The inaugural session was chaired by Dr. Romeo Labios, IRRI Scientist in Myanmar with Dr. Khin Maung Thet, IRRI-USAID scientist; and local officers from Department of Agriculture (DOA). U Myint Aye, district officer, and U Tin Myaung Nyein, township staff officer of Myaungmya area, provided the support and collaborated with IRRI in Myanmar.

The training was sponsored by LIFT-A project and Dr. Ye Tun Tun. IRRI-LIFT A team members (Dr. Swe Zin Myint Thein, May Nwe Soe, Sandar Winn, Aye Aye Thant, Aung Myat Thu, and Palal Moet Moet) coordinated and served as resource persons. Dr. R.K Singh, IRRI senior scientist, facilitated the event.

Learn more about IRRI ( or follow us on the social media and networks (all links down the right column).

Thursday, October 16, 2014

IRRI and partners hold training on modern rice seed production

T.C. Dhoundiyal and Manzoor Hussain Dar

The International Rice Research Institute, in collaboration with Banaras Hindu University (BHU), the Directorate of Seed Research (DSR), and the National Seed Research and Technology Centre (NSRTC), organized an international hands-on training on quality rice seed production at BHU, Varanasi, India, on 6-10 October.

The aim of the training was to improve the skills of researchers and trainers in quality seed production and discuss seed production problems encountered by farmers, researchers, and pertinent agencies. The training included a series of lectures by eminent scientists and experts on varied topics on seed production, quality control, new innovations in seed research, post-harvest technologies, and storage.

Thirty participants from 10 South and Southeast Asian countries attended the training. Participants were exposed to a two-day rigorous hands-on field to nursery bed preparation, seed cleaning, field preparation, transplanting, rouging, among others. Rakesh Kumar Singh, senior scientist at IRRI and training coordinator, and Dr. P.K. Singh, professor, Department of Plant Breeding and Genetics, BHU demonstrated panicle selection, emasculation, tagging and bagging.

Participants also visited the seed processing unit of the university and apprised about seed processing techniques. The team visited the demonstration field and various laboratories at DSR for an overview of new seed management research and technologies.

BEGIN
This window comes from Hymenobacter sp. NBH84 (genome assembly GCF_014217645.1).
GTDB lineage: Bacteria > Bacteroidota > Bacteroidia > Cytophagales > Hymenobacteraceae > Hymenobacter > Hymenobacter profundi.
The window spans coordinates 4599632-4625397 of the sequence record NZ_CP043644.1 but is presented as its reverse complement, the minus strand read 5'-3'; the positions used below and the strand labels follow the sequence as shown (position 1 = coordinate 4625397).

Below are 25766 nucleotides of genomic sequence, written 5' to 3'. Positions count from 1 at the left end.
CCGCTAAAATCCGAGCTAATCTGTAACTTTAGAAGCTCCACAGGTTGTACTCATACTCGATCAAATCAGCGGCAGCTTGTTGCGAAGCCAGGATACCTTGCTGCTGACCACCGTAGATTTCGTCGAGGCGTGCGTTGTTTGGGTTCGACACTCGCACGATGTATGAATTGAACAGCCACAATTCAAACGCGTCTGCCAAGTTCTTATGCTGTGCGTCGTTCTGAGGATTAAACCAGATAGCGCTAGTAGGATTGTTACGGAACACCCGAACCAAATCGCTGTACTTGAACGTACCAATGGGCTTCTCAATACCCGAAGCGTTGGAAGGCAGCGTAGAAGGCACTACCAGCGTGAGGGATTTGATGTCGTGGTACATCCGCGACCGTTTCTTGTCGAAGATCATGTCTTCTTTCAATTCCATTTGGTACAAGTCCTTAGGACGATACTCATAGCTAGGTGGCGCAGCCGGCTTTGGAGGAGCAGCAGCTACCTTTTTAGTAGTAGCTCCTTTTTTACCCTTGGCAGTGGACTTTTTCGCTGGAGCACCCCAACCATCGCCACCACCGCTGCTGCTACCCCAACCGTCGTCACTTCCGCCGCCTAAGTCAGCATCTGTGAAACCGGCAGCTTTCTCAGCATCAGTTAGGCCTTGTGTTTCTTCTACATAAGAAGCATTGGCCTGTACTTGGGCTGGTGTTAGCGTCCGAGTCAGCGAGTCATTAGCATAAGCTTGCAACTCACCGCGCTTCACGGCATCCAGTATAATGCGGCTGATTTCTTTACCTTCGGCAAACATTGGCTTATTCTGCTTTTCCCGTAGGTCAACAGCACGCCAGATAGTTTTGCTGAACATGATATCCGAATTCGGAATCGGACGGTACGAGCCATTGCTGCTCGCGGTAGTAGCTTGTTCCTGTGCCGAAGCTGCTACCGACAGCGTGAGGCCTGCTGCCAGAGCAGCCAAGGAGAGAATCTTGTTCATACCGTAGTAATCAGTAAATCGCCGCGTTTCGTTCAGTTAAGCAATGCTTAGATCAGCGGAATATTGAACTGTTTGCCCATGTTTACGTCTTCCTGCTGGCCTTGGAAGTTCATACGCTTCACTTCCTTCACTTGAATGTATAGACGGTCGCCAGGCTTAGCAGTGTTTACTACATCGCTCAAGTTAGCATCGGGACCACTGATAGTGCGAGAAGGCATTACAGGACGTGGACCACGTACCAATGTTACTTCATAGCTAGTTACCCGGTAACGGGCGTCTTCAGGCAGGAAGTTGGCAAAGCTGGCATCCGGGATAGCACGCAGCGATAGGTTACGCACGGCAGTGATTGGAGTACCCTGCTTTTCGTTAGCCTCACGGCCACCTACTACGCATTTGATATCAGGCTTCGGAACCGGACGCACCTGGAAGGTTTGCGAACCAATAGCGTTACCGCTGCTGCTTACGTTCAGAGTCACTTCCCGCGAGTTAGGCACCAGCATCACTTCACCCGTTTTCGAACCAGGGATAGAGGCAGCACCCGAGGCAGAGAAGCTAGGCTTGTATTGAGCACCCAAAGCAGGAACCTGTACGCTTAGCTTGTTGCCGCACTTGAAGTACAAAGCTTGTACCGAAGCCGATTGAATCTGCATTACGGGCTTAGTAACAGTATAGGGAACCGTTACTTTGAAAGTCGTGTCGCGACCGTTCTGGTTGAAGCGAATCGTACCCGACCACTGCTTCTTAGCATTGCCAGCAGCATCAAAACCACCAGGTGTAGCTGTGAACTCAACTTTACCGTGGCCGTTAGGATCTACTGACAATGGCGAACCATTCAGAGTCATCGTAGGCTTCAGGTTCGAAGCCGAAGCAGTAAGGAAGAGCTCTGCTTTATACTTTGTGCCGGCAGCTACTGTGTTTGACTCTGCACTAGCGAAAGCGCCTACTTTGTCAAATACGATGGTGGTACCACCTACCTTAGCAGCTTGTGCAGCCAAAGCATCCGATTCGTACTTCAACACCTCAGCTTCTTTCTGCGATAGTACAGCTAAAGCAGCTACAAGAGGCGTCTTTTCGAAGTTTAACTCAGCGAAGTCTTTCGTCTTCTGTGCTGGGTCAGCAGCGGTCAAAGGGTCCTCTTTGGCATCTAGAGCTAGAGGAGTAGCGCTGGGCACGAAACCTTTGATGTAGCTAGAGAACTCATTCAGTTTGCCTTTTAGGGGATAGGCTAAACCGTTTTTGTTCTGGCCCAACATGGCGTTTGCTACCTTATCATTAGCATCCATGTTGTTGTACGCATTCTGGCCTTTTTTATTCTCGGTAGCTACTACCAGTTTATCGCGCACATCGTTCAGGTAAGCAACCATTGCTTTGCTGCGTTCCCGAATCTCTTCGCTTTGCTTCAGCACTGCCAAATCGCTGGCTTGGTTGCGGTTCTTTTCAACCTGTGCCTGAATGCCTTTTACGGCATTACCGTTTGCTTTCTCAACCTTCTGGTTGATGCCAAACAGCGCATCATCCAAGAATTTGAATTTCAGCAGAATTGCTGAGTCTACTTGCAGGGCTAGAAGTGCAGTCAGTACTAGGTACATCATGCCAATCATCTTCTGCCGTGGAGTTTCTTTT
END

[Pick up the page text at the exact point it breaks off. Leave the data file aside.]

Despite the use of modern production technologies it is still a great challenge to bridge the yield gap as average yield lies much below the attainable yield of rice varieties in the region. The seed being the basic input in agriculture, good quality seed alone can increase grain yield by 5-20%. In view of the importance of quality seed in enhancing rice productivity.

“It is important to ensure the purity of seed and availability of quality seed to cater the growing demand and increase the rice production,” said Prof. Ravi Pratap Singh, director of the Institute of Agricultural Sciences at BHU, during his opening remarks. “Optimization of water management technologies is also important to harness the potentials of high yielding rice varieties.”

Dr. Umesh S. Singh, IRRI senior scientist and STRASA South Asia Regional Project coordinator applauded the contribution of BHU in rice research and thanked the University for providing valuable support to the training. “It is important to tone and rebind, time and again the mechanism of quality seed production,” said Dr. U.S. Singh.

Mukesh Gautam, managing director, Uttar Pradesh Seed Development Corporation, distributed certificates to the participants at the end of the training. He also shared his insights on quality seed production and processing. “Production and productivity of rice increased considerably over the last 2-3 years in Uttar Pradesh with higher seed replacement rate,” Dr. Gautam. “The STRASA model is fine example of adoption of new technologies that increased rice yield in very short time.”

The training was concluded with vote of thanks by Dr. Manzoor Hussain Dar, senior associate acientist at IRRI.

Among the dignitaries who attended the event were Dr. S. Rajendra Prasad, director, DSR; Dr. R.K. Trivedi, director, NSRTC, Varanasi, and deputy commissioner for Quality Control, Ministry of Agriculture; and Dr. A. Vaishmapayan, dean of the College of Agriculture, BHU.

The training on quality rice seed production was supported by STRASA, CURE, GRiSP, IRRI, BHU, and Trukai Industries Ltd, Papua New Guinea.

Learn more about IRRI ( or follow us on the social media and networks (all links down the right column).